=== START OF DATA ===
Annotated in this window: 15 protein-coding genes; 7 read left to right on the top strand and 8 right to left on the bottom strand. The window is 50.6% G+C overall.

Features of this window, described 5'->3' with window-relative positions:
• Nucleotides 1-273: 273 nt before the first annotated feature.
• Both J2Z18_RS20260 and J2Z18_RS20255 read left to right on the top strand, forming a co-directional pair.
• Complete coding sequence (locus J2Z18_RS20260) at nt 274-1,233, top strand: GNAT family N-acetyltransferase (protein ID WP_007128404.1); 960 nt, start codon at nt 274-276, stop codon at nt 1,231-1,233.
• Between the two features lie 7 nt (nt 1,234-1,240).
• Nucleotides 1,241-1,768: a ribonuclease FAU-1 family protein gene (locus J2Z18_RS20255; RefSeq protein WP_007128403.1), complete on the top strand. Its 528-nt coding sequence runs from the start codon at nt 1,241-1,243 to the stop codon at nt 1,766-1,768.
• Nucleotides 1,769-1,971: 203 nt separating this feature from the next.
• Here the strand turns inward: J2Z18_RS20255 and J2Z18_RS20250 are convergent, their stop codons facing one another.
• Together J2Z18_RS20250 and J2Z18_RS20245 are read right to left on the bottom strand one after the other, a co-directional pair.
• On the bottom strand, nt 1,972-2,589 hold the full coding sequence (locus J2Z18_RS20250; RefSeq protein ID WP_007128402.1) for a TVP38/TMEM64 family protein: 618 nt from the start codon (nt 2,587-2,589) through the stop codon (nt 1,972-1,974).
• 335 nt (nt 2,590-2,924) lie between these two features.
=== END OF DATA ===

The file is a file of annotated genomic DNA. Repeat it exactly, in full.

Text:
Annotated in this window: 15 protein-coding genes; 7 read left to right on the top strand and 8 right to left on the bottom strand. The window is 50.6% G+C overall.

Features of this window, described 5'->3' with window-relative positions:
• Nucleotides 1-273: 273 nt before the first annotated feature.
• Both J2Z18_RS20260 and J2Z18_RS20255 read left to right on the top strand, forming a co-directional pair.
• Complete coding sequence (locus J2Z18_RS20260) at nt 274-1,233, top strand: GNAT family N-acetyltransferase (protein ID WP_007128404.1); 960 nt, start codon at nt 274-276, stop codon at nt 1,231-1,233.
• Between the two features lie 7 nt (nt 1,234-1,240).
• Nucleotides 1,241-1,768: a ribonuclease FAU-1 family protein gene (locus J2Z18_RS20255; RefSeq protein WP_007128403.1), complete on the top strand. Its 528-nt coding sequence runs from the start codon at nt 1,241-1,243 to the stop codon at nt 1,766-1,768.
• Nucleotides 1,769-1,971: 203 nt separating this feature from the next.
• Here the strand turns inward: J2Z18_RS20255 and J2Z18_RS20250 are convergent, their stop codons facing one another.
• Together J2Z18_RS20250 and J2Z18_RS20245 are read right to left on the bottom strand one after the other, a co-directional pair.
• On the bottom strand, nt 1,972-2,589 hold the full coding sequence (locus J2Z18_RS20250; RefSeq protein ID WP_007128402.1) for a TVP38/TMEM64 family protein: 618 nt from the start codon (nt 2,587-2,589) through the stop codon (nt 1,972-1,974).
• 335 nt (nt 2,590-2,924) lie between these two features.